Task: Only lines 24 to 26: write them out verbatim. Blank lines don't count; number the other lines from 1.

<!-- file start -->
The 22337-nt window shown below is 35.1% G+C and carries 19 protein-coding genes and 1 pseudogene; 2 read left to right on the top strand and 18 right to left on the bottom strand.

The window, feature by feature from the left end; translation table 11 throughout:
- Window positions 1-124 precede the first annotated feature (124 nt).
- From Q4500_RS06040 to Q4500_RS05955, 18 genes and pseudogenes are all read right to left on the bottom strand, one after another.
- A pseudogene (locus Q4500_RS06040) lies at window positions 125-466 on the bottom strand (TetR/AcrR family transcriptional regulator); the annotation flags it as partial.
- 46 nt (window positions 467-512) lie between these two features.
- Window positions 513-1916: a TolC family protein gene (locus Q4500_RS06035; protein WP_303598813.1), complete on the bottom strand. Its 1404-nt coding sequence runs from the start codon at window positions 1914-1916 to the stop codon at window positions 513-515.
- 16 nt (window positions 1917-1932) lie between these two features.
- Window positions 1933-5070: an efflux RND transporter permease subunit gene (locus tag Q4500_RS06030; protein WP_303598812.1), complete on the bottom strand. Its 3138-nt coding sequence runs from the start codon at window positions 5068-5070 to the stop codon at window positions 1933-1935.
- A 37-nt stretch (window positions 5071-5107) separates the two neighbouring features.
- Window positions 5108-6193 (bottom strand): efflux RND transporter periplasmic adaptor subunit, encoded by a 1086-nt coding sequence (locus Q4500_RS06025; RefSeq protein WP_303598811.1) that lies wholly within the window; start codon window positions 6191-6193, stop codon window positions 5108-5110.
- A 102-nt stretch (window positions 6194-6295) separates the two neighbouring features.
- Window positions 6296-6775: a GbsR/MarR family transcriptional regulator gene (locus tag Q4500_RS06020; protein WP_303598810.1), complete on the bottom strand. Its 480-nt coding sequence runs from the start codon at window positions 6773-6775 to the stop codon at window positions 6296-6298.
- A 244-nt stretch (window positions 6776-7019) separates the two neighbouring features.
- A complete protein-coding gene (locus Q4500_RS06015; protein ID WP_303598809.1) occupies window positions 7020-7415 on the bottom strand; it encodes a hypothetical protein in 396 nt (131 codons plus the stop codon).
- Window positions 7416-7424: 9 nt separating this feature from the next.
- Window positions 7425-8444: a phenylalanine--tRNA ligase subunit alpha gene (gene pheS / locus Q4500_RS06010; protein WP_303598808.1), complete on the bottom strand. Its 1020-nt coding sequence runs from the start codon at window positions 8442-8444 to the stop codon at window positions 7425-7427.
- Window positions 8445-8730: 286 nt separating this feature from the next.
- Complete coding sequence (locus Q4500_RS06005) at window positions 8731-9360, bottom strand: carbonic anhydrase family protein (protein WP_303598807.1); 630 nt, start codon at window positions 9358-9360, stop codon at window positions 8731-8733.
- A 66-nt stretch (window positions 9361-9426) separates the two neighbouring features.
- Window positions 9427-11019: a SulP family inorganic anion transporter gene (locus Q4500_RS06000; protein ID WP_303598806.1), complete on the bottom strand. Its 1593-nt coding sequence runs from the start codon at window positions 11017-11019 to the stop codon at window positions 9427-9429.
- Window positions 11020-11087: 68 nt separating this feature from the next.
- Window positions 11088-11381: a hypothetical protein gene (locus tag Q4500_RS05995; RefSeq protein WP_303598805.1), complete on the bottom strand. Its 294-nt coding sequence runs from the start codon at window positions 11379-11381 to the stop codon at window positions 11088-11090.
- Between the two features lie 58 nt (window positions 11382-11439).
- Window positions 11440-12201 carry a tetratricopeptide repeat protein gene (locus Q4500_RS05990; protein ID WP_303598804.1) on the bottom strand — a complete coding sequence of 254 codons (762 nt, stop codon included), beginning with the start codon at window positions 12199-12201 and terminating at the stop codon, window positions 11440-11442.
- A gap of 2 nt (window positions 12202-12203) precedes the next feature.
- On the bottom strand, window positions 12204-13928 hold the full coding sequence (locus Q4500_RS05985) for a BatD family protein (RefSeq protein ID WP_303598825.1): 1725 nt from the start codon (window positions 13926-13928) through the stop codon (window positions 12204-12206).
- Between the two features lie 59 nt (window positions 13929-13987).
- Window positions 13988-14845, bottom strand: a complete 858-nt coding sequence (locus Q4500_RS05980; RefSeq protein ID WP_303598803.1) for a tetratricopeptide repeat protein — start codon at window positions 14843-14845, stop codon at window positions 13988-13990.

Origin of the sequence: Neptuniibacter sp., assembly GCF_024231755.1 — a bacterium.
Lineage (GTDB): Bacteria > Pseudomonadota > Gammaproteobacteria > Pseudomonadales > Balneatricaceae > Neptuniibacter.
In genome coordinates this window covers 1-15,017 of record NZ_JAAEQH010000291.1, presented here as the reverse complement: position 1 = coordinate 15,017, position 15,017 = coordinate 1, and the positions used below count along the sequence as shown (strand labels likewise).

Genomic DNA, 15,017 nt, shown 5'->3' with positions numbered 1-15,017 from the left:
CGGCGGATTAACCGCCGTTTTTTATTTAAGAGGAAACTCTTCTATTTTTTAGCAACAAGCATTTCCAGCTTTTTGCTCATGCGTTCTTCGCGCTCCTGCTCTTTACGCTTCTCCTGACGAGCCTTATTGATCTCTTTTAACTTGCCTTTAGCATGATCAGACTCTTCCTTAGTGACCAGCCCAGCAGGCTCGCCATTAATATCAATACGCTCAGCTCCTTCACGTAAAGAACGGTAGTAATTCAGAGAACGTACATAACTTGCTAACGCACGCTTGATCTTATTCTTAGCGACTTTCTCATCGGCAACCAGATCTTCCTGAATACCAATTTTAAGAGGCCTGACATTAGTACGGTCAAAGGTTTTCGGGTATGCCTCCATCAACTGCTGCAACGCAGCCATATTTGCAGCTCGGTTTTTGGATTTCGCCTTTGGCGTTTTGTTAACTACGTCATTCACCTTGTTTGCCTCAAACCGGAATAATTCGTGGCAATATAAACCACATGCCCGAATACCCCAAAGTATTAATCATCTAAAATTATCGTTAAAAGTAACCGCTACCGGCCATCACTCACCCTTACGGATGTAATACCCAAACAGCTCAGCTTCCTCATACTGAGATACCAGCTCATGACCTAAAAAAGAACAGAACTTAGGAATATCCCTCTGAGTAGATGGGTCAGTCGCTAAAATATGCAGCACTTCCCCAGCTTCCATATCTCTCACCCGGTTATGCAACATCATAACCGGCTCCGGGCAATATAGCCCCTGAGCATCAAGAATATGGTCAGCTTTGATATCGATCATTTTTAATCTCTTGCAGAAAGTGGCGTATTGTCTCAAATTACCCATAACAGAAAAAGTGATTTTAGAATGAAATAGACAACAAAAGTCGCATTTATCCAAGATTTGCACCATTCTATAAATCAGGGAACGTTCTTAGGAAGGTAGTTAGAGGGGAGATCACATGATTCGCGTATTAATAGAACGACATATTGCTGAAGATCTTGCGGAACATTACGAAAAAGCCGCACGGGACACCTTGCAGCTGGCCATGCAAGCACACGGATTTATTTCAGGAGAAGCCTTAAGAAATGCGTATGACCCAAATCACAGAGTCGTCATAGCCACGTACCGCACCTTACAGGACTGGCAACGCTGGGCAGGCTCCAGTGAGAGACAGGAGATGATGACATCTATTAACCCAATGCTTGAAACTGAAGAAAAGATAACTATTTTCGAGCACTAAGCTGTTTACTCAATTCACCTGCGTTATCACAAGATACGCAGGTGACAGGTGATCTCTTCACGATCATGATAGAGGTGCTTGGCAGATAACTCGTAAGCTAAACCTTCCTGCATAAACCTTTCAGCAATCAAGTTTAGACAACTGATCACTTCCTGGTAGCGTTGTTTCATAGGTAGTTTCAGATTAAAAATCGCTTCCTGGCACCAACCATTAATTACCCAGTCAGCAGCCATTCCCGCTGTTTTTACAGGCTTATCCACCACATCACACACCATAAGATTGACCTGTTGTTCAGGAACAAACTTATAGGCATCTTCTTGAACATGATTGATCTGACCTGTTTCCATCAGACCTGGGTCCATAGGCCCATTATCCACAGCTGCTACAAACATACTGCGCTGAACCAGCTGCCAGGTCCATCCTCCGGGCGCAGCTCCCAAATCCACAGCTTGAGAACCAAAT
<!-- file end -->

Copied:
- Between the two features lie 58 nt (window positions 11382-11439).
- Window positions 11440-12201 carry a tetratricopeptide repeat protein gene (locus Q4500_RS05990; protein ID WP_303598804.1) on the bottom strand — a complete coding sequence of 254 codons (762 nt, stop codon included), beginning with the start codon at window positions 12199-12201 and terminating at the stop codon, window positions 11440-11442.
- A gap of 2 nt (window positions 12202-12203) precedes the next feature.